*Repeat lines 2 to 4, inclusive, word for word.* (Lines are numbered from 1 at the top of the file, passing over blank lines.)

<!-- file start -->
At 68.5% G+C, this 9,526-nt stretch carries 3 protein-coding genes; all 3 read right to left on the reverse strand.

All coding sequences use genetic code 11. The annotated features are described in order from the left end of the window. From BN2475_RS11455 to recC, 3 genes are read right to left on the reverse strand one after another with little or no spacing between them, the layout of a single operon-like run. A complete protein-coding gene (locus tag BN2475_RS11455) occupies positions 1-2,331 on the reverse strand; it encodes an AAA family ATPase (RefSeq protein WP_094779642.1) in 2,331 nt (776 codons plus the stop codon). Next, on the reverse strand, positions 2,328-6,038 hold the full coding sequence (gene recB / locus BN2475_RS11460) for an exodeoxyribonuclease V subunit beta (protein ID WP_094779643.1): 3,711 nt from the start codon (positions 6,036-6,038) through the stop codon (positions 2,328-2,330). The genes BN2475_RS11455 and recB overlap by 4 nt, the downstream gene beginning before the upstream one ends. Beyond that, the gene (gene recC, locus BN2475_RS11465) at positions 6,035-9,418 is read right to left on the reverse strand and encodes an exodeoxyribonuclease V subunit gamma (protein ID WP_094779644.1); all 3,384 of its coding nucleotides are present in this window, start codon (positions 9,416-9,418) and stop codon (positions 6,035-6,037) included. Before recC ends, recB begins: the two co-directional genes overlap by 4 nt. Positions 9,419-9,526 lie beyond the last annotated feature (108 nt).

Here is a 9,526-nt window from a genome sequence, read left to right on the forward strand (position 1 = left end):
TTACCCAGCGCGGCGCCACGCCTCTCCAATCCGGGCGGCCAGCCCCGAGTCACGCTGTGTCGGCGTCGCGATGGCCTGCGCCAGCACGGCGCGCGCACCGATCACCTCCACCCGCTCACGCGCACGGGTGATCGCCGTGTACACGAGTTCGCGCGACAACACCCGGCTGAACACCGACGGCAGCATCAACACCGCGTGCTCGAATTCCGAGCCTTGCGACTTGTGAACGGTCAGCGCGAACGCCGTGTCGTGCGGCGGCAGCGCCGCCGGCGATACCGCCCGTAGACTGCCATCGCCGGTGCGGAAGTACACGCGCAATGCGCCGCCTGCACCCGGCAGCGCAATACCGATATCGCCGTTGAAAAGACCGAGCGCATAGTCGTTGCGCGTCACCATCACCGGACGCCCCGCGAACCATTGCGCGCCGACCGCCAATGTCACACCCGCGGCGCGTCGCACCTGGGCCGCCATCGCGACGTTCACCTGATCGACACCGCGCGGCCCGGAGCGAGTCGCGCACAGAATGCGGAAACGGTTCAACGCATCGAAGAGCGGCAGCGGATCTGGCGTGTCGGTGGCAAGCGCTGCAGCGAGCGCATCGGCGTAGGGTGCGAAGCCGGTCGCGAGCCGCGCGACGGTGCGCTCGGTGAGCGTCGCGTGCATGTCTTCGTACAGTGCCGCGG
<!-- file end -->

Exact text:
All coding sequences use genetic code 11. The annotated features are described in order from the left end of the window. From BN2475_RS11455 to recC, 3 genes are read right to left on the reverse strand one after another with little or no spacing between them, the layout of a single operon-like run. A complete protein-coding gene (locus tag BN2475_RS11455) occupies positions 1-2,331 on the reverse strand; it encodes an AAA family ATPase (RefSeq protein WP_094779642.1) in 2,331 nt (776 codons plus the stop codon). Next, on the reverse strand, positions 2,328-6,038 hold the full coding sequence (gene recB / locus BN2475_RS11460) for an exodeoxyribonuclease V subunit beta (protein ID WP_094779643.1): 3,711 nt from the start codon (positions 6,036-6,038) through the stop codon (positions 2,328-2,330). The genes BN2475_RS11455 and recB overlap by 4 nt, the downstream gene beginning before the upstream one ends. Beyond that, the gene (gene recC, locus BN2475_RS11465) at positions 6,035-9,418 is read right to left on the reverse strand and encodes an exodeoxyribonuclease V subunit gamma (protein ID WP_094779644.1); all 3,384 of its coding nucleotides are present in this window, start codon (positions 9,416-9,418) and stop codon (positions 6,035-6,037) included. Before recC ends, recB begins: the two co-directional genes overlap by 4 nt. Positions 9,419-9,526 lie beyond the last annotated feature (108 nt).

Here is a 9,526-nt window from a genome sequence, read left to right on the forward strand (position 1 = left end):
TTACCCAGCGCGGCGCCACGCCTCTCCAATCCGGGCGGCCAGCCCCGAGTCACGCTGTGTCGGCGTCGCGATGGCCTGCGCCAGCACGGCGCGCGCACCGATCACCTCCACCCGCTCACGCGCACGGGTGATCGCCGTGTACACGAGTTCGCGCGACAACACCCGGCTGAACACCGACGGCAGCATCAACACCGCGTGCTCGAATTCCGAGCCTTGCGACTTGTGAACGGTCAGCGCGAACGCCGTGTCGTGCGGCGGCAGCGCCGCCGGCGATACCGCCCGTAGACTGCCATCGCCGGTGCGGAAGTACACGCGCAATGCGCCGCCTGCACCCGGCAGCGCAATACCGATATCGCCGTTGAAAAGACCGAGCGCATAGTCGTTGCGCGTCACCATCACCGGACGCCCCGCGAACCATTGCGCGCCGACCGCCAATGTCACACCCGCGGCGCGTCGCACCTGGGCCGCCATCGCGACGTTCACCTGATCGACACCGCGCGGCCCGGAGCGAGTCGCGCACAGAATGCGGAAACGGTTCAACGCATCGAAGAGCGGCAGCGGATCTGGCGTGTCGGTGGCAAGCGCTGCAGCGAGCGCATCGGCGTAGGGTGCGAAGCCGGTCGCGAGCCGCGCGACGGTGCGCTCGGTGAGCGTCGCGTGCATGTCTTCGTACAGTGCCGCGG